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Amityville veterinarian’s ‘homey’ practice

Veterinarian Justin Marlow, 39, of Melville, owns Four

Veterinarian Justin Marlow, 39, of Melville, owns Four Paws Animal Hospital in Amityville. (Dec. 11, 2012) (Credit: Brittany Wait)

Christmas cards and pictures of pets hang from the walls of Four Paws Animal Hospital in Amityville. A box, decorated in holiday wrapping paper, hold donations for nonprofit shelter Pets 4 Love in Massapequa.

Justin Marlow, 39, of Melville, has owned Four Paws, which used to be called Phelps Veterinary Clinic, for the past two years. Marlow is also a member of the village's chamber of commerce.

Tell me how superstorm Sandy affected business.

PHOTOS: Sites of Amityville | People of Amityville
MORE: Town Focus: Amityville
TWITTER: @brittanywait | @LI_Now

We only lost power for four days. We had the electricity back on that Thursday after the storm. Our building is on higher ground, so we didn't get flooding, but the whole village lost power and looked dead. I saw patients with flashlights because we wanted to make ourselves available to locals and those coming from other places nearby. We had a couple dogs come in with GI [gastrointestinal] problems after swimming to safety during the storm south of Merrick.

What do you like about working here?

I love having my own practice, running it the way I feel is best for my patients. It's nice that I get to work with my wife, too. Sharon is the veterinary technician here. I do the medicine, and Sharon takes care of the rest.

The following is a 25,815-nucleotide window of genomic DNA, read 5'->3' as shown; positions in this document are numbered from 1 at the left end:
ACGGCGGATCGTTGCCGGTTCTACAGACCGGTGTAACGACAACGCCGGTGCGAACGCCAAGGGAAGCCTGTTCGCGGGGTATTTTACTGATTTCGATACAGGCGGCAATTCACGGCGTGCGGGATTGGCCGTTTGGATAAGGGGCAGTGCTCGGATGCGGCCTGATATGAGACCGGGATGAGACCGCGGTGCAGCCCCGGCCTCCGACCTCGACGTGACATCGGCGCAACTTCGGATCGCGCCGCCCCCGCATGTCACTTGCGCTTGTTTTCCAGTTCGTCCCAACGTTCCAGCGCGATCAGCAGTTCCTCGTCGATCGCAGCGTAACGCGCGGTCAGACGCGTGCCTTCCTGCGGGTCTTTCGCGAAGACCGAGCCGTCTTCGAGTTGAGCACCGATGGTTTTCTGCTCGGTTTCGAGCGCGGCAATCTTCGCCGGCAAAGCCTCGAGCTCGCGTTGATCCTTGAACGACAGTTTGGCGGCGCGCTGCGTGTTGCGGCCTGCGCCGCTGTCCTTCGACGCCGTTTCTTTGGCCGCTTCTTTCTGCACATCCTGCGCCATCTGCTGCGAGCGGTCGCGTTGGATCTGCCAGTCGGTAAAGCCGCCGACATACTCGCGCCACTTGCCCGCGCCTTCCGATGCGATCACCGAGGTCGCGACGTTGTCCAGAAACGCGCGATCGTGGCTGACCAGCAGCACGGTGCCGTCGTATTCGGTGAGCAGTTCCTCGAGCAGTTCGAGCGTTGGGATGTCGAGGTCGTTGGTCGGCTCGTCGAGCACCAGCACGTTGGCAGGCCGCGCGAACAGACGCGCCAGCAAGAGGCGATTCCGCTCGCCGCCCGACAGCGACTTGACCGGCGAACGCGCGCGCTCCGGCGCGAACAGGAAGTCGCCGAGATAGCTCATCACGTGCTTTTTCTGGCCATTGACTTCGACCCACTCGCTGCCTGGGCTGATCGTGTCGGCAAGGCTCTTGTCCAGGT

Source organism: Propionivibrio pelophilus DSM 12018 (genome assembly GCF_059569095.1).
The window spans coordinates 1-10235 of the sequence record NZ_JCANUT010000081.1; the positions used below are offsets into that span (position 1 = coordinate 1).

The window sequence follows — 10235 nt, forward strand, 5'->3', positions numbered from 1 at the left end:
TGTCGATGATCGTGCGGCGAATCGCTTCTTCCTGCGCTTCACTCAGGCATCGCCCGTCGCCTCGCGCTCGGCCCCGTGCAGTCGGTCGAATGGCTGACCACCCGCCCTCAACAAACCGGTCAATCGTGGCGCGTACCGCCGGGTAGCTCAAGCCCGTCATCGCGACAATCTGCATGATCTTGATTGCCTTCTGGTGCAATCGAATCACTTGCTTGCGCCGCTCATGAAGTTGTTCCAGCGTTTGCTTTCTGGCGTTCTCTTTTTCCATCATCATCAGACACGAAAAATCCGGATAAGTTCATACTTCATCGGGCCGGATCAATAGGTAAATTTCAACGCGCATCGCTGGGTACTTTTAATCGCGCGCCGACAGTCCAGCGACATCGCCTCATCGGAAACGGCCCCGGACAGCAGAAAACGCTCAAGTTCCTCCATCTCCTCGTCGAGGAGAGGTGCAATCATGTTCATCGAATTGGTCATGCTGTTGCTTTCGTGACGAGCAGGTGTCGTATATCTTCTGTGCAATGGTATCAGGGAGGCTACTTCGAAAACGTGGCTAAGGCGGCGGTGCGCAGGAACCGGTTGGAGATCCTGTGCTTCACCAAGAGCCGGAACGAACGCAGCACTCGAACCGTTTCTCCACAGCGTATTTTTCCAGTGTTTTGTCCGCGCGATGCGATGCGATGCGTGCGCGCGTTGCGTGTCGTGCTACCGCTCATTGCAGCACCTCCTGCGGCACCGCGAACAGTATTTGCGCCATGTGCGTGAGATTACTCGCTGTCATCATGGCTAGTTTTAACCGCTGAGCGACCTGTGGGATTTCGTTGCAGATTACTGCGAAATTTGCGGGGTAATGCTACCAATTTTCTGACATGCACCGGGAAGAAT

Have you always wanted to become a vet?

Most vets will say that it's just in us. From when I was a small child, there wasn't anything I wanted to do more than take care of animals. It was always my calling. I've always loved animals, and being a vet is one way to repay them for the constant love they've given me throughout my life. I grew up having horses, dogs, cats and a garden snake.

I see how you decorated the office to make pet owners more comfortable.

I don't like to put up medical posters. My style of practice is to make the office look homey. I think of my patients as also my babies. I will always be involved in caring for animals in one shape or form.

What keeps people from leaving Amityville, and what does the community have to offer?

Amityville is a throwback kind of community. It's a small, quaint community that makes most people feel right at home. The sense of community here is like no other. Generations tend to stay and raise their families here. Working or living here leaves you with a very nostalgic and warm feeling. Amityville is a little niche community where everybody knows everybody.

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